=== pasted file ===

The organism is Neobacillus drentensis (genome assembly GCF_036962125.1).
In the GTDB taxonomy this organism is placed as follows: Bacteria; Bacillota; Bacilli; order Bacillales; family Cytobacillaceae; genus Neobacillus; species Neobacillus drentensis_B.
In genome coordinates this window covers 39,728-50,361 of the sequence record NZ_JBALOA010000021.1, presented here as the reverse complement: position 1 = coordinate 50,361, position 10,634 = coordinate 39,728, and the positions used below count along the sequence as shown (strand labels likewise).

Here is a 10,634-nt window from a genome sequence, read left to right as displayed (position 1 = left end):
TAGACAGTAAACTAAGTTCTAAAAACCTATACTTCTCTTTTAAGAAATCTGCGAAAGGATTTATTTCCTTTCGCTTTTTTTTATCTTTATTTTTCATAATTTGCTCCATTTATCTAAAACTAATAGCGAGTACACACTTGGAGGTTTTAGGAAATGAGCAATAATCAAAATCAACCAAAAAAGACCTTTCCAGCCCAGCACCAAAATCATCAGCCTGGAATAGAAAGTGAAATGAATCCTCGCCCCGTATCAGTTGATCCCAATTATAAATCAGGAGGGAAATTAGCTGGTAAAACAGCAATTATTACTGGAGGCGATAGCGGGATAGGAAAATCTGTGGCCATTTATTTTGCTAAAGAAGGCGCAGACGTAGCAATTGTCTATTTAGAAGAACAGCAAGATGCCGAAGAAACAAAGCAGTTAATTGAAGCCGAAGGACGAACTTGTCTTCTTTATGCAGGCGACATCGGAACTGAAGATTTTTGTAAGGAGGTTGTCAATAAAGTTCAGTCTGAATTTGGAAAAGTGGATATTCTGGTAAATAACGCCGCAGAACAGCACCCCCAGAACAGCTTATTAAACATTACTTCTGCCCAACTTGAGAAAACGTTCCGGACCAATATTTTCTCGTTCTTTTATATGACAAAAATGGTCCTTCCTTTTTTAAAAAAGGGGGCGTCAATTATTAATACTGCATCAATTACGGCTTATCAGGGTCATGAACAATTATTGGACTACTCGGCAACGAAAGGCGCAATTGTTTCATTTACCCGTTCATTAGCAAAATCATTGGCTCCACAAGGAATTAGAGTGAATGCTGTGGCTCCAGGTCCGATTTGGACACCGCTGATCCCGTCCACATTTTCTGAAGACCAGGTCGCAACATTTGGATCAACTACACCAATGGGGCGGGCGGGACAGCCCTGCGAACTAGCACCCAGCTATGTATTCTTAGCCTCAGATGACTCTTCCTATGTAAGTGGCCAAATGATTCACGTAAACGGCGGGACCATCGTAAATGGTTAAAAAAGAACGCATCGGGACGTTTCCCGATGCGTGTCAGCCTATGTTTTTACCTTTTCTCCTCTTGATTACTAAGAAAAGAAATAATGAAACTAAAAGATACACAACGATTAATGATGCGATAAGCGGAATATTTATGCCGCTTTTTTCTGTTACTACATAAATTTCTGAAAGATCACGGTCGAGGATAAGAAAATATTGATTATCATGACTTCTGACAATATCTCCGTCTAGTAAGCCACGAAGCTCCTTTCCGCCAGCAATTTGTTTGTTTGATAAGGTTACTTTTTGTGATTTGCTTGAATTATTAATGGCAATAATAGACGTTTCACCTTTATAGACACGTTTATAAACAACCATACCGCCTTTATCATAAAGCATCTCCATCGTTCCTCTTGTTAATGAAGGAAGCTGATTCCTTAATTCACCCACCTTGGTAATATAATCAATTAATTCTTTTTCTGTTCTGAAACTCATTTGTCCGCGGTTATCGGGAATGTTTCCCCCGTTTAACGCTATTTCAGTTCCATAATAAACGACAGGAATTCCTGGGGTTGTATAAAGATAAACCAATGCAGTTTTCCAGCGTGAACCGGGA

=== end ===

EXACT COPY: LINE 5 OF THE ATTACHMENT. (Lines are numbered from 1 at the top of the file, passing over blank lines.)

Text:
TAGACAGTAAACTAAGTTCTAAAAACCTATACTTCTCTTTTAAGAAATCTGCGAAAGGATTTATTTCCTTTCGCTTTTTTTTATCTTTATTTTTCATAATTTGCTCCATTTATCTAAAACTAATAGCGAGTACACACTTGGAGGTTTTAGGAAATGAGCAATAATCAAAATCAACCAAAAAAGACCTTTCCAGCCCAGCACCAAAATCATCAGCCTGGAATAGAAAGTGAAATGAATCCTCGCCCCGTATCAGTTGATCCCAATTATAAATCAGGAGGGAAATTAGCTGGTAAAACAGCAATTATTACTGGAGGCGATAGCGGGATAGGAAAATCTGTGGCCATTTATTTTGCTAAAGAAGGCGCAGACGTAGCAATTGTCTATTTAGAAGAACAGCAAGATGCCGAAGAAACAAAGCAGTTAATTGAAGCCGAAGGACGAACTTGTCTTCTTTATGCAGGCGACATCGGAACTGAAGATTTTTGTAAGGAGGTTGTCAATAAAGTTCAGTCTGAATTTGGAAAAGTGGATATTCTGGTAAATAACGCCGCAGAACAGCACCCCCAGAACAGCTTATTAAACATTACTTCTGCCCAACTTGAGAAAACGTTCCGGACCAATATTTTCTCGTTCTTTTATATGACAAAAATGGTCCTTCCTTTTTTAAAAAAGGGGGCGTCAATTATTAATACTGCATCAATTACGGCTTATCAGGGTCATGAACAATTATTGGACTACTCGGCAACGAAAGGCGCAATTGTTTCATTTACCCGTTCATTAGCAAAATCATTGGCTCCACAAGGAATTAGAGTGAATGCTGTGGCTCCAGGTCCGATTTGGACACCGCTGATCCCGTCCACATTTTCTGAAGACCAGGTCGCAACATTTGGATCAACTACACCAATGGGGCGGGCGGGACAGCCCTGCGAACTAGCACCCAGCTATGTATTCTTAGCCTCAGATGACTCTTCCTATGTAAGTGGCCAAATGATTCACGTAAACGGCGGGACCATCGTAAATGGTTAAAAAAGAACGCATCGGGACGTTTCCCGATGCGTGTCAGCCTATGTTTTTACCTTTTCTCCTCTTGATTACTAAGAAAAGAAATAATGAAACTAAAAGATACACAACGATTAATGATGCGATAAGCGGAATATTTATGCCGCTTTTTTCTGTTACTACATAAATTTCTGAAAGATCACGGTCGAGGATAAGAAAATATTGATTATCATGACTTCTGACAATATCTCCGTCTAGTAAGCCACGAAGCTCCTTTCCGCCAGCAATTTGTTTGTTTGATAAGGTTACTTTTTGTGATTTGCTTGAATTATTAATGGCAATAATAGACGTTTCACCTTTATAGACACGTTTATAAACAACCATACCGCCTTTATCATAAAGCATCTCCATCGTTCCTCTTGTTAATGAAGGAAGCTGATTCCTTAATTCACCCACCTTGGTAATATAATCAATTAATTCTTTTTCTGTTCTGAAACTCATTTGTCCGCGGTTATCGGGAATGTTTCCCCCGTTTAACGCTATTTCAGTTCCATAATAAACGACAGGAATTCCTGGGGTTGTATAAAGATAAACCAATGCAGTTTTCCAGCGTGAACCGGGA